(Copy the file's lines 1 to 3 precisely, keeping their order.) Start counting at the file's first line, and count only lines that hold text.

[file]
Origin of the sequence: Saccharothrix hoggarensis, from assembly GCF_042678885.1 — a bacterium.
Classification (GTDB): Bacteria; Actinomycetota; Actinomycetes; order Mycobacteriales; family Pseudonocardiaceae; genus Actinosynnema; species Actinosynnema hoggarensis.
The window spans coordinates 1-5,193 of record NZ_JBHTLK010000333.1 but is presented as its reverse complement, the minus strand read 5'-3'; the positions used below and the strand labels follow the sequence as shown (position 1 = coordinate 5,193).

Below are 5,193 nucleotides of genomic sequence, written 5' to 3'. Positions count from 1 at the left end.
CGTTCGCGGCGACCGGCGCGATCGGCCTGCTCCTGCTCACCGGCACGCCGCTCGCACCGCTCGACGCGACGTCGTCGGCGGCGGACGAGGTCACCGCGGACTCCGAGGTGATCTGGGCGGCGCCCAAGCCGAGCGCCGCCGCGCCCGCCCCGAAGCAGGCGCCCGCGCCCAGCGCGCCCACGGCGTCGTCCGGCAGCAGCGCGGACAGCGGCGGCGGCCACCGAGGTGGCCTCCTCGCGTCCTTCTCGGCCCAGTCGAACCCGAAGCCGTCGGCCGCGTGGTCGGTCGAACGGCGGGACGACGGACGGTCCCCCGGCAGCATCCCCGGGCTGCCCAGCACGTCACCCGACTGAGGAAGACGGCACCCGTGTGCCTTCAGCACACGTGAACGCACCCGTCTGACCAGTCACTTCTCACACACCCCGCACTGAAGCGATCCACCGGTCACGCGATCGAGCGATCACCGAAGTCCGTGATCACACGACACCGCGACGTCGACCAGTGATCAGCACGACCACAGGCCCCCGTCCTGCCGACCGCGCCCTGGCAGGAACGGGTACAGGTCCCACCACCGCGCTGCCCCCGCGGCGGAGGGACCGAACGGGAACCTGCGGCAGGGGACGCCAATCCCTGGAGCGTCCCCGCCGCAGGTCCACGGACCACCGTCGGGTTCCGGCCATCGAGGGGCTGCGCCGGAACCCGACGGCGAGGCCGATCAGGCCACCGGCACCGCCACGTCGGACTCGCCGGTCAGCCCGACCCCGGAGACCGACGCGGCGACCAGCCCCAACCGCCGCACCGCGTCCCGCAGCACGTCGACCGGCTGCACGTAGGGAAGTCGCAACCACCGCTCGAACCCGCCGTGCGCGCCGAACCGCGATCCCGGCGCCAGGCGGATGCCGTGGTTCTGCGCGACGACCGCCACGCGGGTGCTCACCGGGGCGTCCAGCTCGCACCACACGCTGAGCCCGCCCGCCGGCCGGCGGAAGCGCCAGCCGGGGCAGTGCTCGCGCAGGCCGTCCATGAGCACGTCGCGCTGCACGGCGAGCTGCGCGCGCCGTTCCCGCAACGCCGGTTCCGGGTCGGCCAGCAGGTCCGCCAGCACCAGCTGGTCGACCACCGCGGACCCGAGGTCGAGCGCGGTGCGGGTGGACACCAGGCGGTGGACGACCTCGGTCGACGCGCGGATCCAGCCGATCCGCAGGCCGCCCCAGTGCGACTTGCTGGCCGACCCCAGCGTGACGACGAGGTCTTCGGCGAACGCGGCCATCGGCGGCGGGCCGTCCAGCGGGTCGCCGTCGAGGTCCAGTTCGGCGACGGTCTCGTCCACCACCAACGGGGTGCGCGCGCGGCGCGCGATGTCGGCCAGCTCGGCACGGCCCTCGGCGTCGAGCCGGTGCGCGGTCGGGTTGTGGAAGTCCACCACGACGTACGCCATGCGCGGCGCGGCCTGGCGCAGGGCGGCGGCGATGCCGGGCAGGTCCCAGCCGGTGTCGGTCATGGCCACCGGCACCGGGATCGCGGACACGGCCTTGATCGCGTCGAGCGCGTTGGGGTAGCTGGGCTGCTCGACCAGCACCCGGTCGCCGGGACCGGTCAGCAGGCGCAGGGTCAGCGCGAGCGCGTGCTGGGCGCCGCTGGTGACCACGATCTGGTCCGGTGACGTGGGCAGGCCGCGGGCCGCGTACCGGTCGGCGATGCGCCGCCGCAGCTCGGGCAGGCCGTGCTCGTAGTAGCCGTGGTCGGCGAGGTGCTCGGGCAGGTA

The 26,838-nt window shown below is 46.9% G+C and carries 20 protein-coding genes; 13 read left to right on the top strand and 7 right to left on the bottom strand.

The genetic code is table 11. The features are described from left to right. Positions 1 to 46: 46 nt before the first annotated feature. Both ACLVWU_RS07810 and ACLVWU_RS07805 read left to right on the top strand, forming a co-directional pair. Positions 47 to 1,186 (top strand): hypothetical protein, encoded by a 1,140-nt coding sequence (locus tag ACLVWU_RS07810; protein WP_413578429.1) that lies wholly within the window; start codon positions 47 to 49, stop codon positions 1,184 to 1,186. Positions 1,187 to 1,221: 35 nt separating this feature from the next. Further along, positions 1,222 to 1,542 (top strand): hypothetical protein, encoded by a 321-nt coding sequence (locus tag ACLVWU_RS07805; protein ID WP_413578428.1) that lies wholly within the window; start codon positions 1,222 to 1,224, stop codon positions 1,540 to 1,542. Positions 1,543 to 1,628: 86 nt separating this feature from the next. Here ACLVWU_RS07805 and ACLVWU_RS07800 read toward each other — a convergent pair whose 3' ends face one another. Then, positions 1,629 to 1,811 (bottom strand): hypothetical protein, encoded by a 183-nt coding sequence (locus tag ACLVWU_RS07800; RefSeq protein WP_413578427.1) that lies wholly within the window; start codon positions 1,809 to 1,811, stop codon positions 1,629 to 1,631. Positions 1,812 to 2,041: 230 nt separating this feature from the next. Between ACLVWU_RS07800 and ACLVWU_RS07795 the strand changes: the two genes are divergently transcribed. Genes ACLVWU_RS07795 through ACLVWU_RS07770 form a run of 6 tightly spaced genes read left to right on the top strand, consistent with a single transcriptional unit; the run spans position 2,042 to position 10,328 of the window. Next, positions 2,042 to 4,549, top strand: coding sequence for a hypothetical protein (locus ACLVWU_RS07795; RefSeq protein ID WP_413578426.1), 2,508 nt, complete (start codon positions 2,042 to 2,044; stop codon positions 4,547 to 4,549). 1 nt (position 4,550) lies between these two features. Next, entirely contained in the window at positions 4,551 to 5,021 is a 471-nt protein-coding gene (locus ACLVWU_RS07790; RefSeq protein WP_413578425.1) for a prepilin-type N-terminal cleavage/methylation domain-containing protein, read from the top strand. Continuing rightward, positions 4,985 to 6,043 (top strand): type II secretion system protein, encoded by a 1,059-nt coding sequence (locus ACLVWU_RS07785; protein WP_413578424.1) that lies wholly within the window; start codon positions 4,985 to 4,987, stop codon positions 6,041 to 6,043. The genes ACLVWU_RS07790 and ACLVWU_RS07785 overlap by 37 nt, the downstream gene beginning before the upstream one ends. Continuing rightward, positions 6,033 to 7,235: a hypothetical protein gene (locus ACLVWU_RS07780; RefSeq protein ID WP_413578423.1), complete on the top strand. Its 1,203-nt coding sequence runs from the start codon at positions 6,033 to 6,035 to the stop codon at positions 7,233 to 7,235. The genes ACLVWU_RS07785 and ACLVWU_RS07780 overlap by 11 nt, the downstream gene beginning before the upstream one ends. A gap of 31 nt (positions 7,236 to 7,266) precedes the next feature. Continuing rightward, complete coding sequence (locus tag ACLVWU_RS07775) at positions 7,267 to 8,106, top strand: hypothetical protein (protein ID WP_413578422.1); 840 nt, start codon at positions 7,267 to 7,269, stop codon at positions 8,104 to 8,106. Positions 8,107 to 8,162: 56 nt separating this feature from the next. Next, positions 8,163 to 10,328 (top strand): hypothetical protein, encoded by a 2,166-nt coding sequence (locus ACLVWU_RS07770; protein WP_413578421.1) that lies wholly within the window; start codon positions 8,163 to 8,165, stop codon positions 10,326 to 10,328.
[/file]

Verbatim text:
Origin of the sequence: Saccharothrix hoggarensis, from assembly GCF_042678885.1 — a bacterium.
Classification (GTDB): Bacteria; Actinomycetota; Actinomycetes; order Mycobacteriales; family Pseudonocardiaceae; genus Actinosynnema; species Actinosynnema hoggarensis.
The window spans coordinates 1-5,193 of record NZ_JBHTLK010000333.1 but is presented as its reverse complement, the minus strand read 5'-3'; the positions used below and the strand labels follow the sequence as shown (position 1 = coordinate 5,193).